Shea butter nourishes more than dry skin
The benefits of shea butter are plenty, but the future of this valuable oil may not be as smooth. The shea tree’s surrounding habitat is steadily being stripped of diversely flowering trees and shrubs, impacting pollinators and diminishing yields. This loss of habitat also lowers numbers of insect-hungry migratory birds. A new BirdLife project, funded by the Darwin Initiative, aims to help crack this tough nut. Education, replanting, research, and collaboration with Industry form part of a pilot project aiming to soften the rough areas of Burkina Faso’s shea butter production.
Inside Kaboré Tambi National Park elephants and antelope browse the varied, native vegetation in this part of the Sub-Saharan shea belt. Less varied are the park’s edges, where local farmers labour for their survival. Though shea trees stay rooted, other trees, shrubs and flowers are cleared for consumable and cash crops.
Shea butter is more than a moisturiser. A staple food for locals, shea butter is said to have anti-inflammatory capacities and generously provides fatty acids and vitamins A and E, while shea fruit pulp, consumed during the hungry-season, is rich in vitamin C. Primarily collected and harvested by women, shea is an important boost for household budgets.
Unfortunately, it takes almost 8 kilos of valuable firewood to produce 1 kilo of shea butter, contributing to the loss of on-farm trees. In tough farming conditions it is hard work to grow enough maize, millet and sorghum to feed your family and in southern Burkina Faso families often live on less than $0.41 per day. The reality of this hand-to-mouth existence is that both shea nut harvesters and farmers are not always aware of, or able to address, the necessity of plant diversity for insects and pollination.
What communities have become aware of, however, is that shea production is not as abundant as it used to be. Yield has declined around 40% over the last 20 years. With both the local and global demand for shea butter growing, this trend is not ideal.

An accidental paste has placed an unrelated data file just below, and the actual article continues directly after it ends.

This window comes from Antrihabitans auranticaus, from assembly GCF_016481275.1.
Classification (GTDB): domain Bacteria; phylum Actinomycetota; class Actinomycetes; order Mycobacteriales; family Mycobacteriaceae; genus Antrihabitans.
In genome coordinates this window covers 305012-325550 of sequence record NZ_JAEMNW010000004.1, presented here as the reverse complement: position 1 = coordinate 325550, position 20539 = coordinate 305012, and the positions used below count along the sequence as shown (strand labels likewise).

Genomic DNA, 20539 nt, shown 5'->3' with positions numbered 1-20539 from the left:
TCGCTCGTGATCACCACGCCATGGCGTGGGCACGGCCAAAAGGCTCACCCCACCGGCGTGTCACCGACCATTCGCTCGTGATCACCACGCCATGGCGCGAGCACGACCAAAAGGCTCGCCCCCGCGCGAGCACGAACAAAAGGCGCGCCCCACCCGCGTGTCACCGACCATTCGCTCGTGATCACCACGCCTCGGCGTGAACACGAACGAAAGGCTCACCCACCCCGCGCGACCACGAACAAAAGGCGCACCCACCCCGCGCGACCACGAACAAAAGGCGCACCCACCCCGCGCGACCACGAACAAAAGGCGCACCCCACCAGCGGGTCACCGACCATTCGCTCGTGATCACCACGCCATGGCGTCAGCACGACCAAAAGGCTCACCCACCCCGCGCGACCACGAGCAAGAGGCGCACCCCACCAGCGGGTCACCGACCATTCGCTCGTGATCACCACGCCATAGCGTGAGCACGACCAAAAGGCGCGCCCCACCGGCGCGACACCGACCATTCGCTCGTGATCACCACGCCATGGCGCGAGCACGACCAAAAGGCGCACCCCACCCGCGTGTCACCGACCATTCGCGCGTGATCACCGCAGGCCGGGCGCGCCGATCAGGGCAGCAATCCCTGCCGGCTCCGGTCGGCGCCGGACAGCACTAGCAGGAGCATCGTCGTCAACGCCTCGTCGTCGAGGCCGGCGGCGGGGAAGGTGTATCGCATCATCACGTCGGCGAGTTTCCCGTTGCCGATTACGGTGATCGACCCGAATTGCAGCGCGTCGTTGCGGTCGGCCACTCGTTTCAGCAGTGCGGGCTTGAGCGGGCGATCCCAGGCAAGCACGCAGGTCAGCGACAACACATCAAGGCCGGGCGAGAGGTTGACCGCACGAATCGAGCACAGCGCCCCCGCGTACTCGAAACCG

Neither is the dramatic reduction of Afro-Palearctic migratory birds, which hope to stock up on insects when they take refuge in the Sahel region from harsh northern winters. That’s why, BirdLife and its Partners the RSPB, Vogelbescherming Nederland and Burkina Faso’s Naturama, together with Trinity College Dublin, the Global Shea Alliance and the University of Ouagadougou and armed with Darwin Initiative funding, are urgently implementing measures to turn the tide.
Re-diversifying vegetation, while securing a better standard of living for shea agricultural communities, is expected to trigger a buzz of activity. Selected “pollination” ambassadors will be trained and educated and will help disseminate knowledge amongst 10 villages. Tree and shrub planting and regeneration, will create foraging and nesting sites for pollinators and birds. Collaboration with government and industry, assessing knowledge and amending policies, will help to stimulate a speedy recovery and improved overall health for the shea parkland ecosystem, creating a nourished landscape.
The ‘Trees, bees & birds’ project is funded by the UK Government’s Darwin Initiative. More information about the project can be found on their website.